Soon, movies like "American Graffiti" and television shows like "Happy Days" became THE way to look back to "Where Were You In '62?" ... I personally discovered some of my all-time favorite oldies (like "Since I Don't Have You" by The Starliners and "All Summer Long" by The Beach Boys and "Sixteen Candles" by The Crests ... which Sha Na Na ALSO did an incredible job on, by the way) ... "I Only Have Eyes For You" by The Flamingos, "The Stroll" by The Diamonds, "Come Go With Me" by The Del-Vikings and SO many others thanks to the "American Graffiti" soundtrack.  Hearing this music for the very first time was like that magical moment in “The Wizard Of Oz” when your entire world changes from black and white to color … I had to stop and by the 2-LP Soundtrack Album on my way home from the movie theater … I just couldn’t absorb it all fast enough.  "Happy Days" took it a step further by pounding "Rock Around The Clock" and "Blueberry Hill" into our heads every Tuesday Night.  I continued to dig deeper and deeper to discover all that I had missed prior to my discovery of Top 40 Radio during The British Invasion.

In fact, The British Invasion helped fuel my interest even further … 

While it’s true that most of these early rock artists had been absent from the airwaves for quite a few years, thanks to the artists of The British Invasion in the mid-'60's, much of this music was revamped and fed back to us, opening up a whole new means of discovery.  (All they were doing was taking our American rock and roll, which inspired them to pick up instruments in the first place, putting their own spin on it, and then feeding it back to us.  All I know is, it worked … Good Music is Good Music.)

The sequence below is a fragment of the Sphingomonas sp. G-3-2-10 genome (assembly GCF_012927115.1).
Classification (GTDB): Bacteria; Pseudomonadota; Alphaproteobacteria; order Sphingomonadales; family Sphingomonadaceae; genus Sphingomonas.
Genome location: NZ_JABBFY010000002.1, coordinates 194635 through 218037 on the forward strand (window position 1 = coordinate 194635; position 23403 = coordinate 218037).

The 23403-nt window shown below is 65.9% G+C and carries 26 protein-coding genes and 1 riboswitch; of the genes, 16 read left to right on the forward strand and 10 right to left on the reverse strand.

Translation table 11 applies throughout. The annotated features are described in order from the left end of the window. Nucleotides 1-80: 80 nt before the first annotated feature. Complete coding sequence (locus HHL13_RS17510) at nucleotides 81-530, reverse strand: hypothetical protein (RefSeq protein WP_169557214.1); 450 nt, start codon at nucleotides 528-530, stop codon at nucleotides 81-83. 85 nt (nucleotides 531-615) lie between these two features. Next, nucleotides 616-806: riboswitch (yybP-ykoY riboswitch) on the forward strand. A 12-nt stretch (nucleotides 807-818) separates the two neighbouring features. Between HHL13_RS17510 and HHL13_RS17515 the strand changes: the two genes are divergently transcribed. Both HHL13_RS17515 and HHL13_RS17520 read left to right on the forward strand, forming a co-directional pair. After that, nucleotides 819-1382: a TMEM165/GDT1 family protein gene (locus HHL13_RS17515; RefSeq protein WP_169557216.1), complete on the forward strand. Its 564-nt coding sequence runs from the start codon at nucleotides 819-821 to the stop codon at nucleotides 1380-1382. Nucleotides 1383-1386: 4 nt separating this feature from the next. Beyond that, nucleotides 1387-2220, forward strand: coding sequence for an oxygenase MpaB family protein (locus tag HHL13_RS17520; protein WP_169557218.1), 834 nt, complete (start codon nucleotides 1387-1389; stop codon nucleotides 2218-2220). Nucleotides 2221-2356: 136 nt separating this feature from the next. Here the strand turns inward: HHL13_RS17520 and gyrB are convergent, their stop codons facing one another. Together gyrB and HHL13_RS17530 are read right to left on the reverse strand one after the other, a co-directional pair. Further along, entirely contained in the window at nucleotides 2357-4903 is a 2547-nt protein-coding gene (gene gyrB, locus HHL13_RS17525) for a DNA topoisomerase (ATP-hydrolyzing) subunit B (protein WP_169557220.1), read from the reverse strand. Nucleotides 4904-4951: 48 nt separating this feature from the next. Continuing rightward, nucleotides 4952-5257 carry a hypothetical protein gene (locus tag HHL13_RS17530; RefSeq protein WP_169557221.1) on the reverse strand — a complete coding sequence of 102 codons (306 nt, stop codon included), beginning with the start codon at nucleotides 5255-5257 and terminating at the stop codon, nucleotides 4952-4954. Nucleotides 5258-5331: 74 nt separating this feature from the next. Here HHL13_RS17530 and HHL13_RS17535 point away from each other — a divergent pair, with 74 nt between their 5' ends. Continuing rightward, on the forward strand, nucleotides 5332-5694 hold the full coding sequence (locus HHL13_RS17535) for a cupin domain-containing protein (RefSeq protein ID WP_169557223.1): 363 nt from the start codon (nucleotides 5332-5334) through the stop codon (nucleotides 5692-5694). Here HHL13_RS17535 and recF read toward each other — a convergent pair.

By the late ‘60’s, there was a definite turn to much "heavier" and progressive rock ... but by 1972 ... right around the time that Oldies Radio first came into prominence ... some of the biggest Rock And Roll Forefathers were back up at the top of the charts when Elvis, Chuck Berry and Rick Nelson ALL scored Top Five Hits with the likes of "Burning Love", "My Ding-A-Ling" and "Garden Party" respectively. Even '60's artists who had been absent from the charts for a while were enjoying newfound success ... The Hollies with "Long Cool Woman in a Black Dress", Johnny Rivers with "Rockin' Pneumonia and the Boogie-Woogie Flu" and Cher with "The Way Of Love", all of which were MAJOR hits in '72 by artists we hadn't even THOUGHT about in ages!!! (Let's face it ... although they performed at Woodstock and would even go on to have their own TV show, Sha Na Na never actually had a hit record!!!) 

1972 was ALSO the year that Don McLean gave us "American Pie", a look back at Buddy Holly and "The Day The Music Died" ... "Rockin' Robin" was a hit all over again in the hands of little Michael Jackson as was "The Lion Sleeps Tonight" by Robert John (incredibly produced by a couple of the original Tokens who first took that song to #1 back in 1961!) Other big remakes in 1972 include "Puppy Love" and "Too Young" by Donny Osmond, "Hot Rod Lincoln" by Commander Cody and the Lost Planet Airmen, "Little Bitty Pretty One" by The Jackson Five and "Sealed With A Kiss" by Bobby Vinton, another name from the past.

And quality remakes have been with us ever since, introducing each new generation of radio listeners to the music that made us feel good way back when.

We hope you all enjoyed this look back at The Woodstock Era ... lots more great 1969 Memories to come so please stay with us!